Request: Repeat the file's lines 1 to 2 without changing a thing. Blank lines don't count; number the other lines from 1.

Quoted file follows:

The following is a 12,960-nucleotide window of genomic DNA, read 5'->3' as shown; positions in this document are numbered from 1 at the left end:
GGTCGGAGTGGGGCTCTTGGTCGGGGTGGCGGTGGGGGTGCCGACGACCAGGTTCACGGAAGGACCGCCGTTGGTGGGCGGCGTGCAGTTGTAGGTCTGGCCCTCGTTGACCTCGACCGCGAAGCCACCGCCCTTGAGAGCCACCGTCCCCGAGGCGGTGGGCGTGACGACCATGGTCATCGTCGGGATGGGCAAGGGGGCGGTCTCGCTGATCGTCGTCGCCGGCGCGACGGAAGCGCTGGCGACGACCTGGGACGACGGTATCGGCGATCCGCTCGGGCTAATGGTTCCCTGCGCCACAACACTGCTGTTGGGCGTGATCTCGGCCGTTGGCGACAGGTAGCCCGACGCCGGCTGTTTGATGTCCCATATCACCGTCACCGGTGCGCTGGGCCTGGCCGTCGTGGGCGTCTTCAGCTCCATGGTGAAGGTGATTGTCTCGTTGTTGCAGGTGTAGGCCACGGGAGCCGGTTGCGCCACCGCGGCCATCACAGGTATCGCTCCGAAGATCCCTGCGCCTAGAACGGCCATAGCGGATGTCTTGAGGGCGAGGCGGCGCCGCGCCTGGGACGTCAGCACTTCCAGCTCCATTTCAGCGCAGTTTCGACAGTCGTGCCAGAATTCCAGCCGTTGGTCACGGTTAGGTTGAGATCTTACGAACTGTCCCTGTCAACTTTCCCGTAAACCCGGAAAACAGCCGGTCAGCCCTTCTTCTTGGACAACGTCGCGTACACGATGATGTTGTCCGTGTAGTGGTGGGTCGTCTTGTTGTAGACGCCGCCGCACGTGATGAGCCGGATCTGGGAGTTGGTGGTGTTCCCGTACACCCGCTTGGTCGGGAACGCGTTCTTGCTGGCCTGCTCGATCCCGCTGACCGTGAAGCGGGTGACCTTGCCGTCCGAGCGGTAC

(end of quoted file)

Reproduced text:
The following is a 12,960-nucleotide window of genomic DNA, read 5'->3' as shown; positions in this document are numbered from 1 at the left end:
GGTCGGAGTGGGGCTCTTGGTCGGGGTGGCGGTGGGGGTGCCGACGACCAGGTTCACGGAAGGACCGCCGTTGGTGGGCGGCGTGCAGTTGTAGGTCTGGCCCTCGTTGACCTCGACCGCGAAGCCACCGCCCTTGAGAGCCACCGTCCCCGAGGCGGTGGGCGTGACGACCATGGTCATCGTCGGGATGGGCAAGGGGGCGGTCTCGCTGATCGTCGTCGCCGGCGCGACGGAAGCGCTGGCGACGACCTGGGACGACGGTATCGGCGATCCGCTCGGGCTAATGGTTCCCTGCGCCACAACACTGCTGTTGGGCGTGATCTCGGCCGTTGGCGACAGGTAGCCCGACGCCGGCTGTTTGATGTCCCATATCACCGTCACCGGTGCGCTGGGCCTGGCCGTCGTGGGCGTCTTCAGCTCCATGGTGAAGGTGATTGTCTCGTTGTTGCAGGTGTAGGCCACGGGAGCCGGTTGCGCCACCGCGGCCATCACAGGTATCGCTCCGAAGATCCCTGCGCCTAGAACGGCCATAGCGGATGTCTTGAGGGCGAGGCGGCGCCGCGCCTGGGACGTCAGCACTTCCAGCTCCATTTCAGCGCAGTTTCGACAGTCGTGCCAGAATTCCAGCCGTTGGTCACGGTTAGGTTGAGATCTTACGAACTGTCCCTGTCAACTTTCCCGTAAACCCGGAAAACAGCCGGTCAGCCCTTCTTCTTGGACAACGTCGCGTACACGATGATGTTGTCCGTGTAGTGGTGGGTCGTCTTGTTGTAGACGCCGCCGCACGTGATGAGCCGGATCTGGGAGTTGGTGGTGTTCCCGTACACCCGCTTGGTCGGGAACGCGTTCTTGCTGGCCTGCTCGATCCCGCTGACCGTGAAGCGGGTGACCTTGCCGTCCGAGCGGTAC